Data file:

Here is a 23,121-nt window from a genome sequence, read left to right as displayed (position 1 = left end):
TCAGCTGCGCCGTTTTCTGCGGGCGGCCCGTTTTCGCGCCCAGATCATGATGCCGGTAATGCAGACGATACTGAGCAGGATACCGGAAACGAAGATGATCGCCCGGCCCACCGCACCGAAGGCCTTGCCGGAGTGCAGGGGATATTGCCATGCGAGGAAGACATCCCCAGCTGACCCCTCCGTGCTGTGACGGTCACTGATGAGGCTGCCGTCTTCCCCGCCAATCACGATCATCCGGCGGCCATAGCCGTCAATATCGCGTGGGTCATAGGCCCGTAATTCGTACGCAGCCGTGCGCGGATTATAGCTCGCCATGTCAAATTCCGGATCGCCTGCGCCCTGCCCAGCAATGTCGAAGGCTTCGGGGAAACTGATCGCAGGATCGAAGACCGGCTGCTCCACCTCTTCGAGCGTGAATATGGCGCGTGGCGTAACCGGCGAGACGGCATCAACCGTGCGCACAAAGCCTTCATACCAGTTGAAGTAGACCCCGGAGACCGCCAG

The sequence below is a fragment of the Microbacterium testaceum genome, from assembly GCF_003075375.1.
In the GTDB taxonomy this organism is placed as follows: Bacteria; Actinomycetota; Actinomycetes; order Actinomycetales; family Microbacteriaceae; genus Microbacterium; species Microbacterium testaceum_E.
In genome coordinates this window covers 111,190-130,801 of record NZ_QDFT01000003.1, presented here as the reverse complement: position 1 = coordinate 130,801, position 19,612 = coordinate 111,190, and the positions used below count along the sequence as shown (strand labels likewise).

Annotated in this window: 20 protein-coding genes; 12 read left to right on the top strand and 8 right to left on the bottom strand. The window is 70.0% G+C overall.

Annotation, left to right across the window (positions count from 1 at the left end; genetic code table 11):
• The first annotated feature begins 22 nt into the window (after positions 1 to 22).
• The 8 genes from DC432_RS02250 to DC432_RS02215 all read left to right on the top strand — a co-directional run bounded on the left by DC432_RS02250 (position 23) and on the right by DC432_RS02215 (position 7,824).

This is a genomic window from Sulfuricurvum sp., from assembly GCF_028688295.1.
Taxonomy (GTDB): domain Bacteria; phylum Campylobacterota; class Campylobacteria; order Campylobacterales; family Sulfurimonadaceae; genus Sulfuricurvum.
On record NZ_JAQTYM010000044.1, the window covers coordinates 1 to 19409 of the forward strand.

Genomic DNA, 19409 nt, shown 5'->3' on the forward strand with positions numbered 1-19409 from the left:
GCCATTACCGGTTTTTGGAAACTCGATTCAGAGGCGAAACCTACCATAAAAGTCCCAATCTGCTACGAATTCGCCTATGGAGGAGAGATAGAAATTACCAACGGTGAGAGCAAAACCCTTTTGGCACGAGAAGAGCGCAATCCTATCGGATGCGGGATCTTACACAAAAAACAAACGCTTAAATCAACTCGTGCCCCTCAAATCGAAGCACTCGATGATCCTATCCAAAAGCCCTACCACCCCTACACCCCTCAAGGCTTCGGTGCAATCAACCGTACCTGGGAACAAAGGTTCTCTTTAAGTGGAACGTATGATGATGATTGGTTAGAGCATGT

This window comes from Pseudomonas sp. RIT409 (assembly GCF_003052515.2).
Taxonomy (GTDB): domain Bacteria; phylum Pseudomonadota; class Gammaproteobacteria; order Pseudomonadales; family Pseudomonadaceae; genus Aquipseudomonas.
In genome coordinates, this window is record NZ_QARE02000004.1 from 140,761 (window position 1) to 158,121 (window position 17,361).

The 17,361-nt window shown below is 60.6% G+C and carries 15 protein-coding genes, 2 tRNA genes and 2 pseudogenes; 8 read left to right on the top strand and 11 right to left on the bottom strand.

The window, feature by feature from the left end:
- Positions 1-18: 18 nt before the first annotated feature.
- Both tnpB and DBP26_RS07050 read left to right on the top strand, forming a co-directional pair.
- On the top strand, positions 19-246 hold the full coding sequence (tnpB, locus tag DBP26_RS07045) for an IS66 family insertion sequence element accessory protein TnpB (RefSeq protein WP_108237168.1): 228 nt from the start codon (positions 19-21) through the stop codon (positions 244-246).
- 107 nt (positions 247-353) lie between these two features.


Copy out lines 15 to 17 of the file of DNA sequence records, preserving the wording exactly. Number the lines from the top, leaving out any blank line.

This window comes from Pseudomonas sp. RIT409 (assembly GCF_003052515.2).
Taxonomy (GTDB): domain Bacteria; phylum Pseudomonadota; class Gammaproteobacteria; order Pseudomonadales; family Pseudomonadaceae; genus Aquipseudomonas.
In genome coordinates, this window is record NZ_QARE02000004.1 from 140,761 (window position 1) to 158,121 (window position 17,361).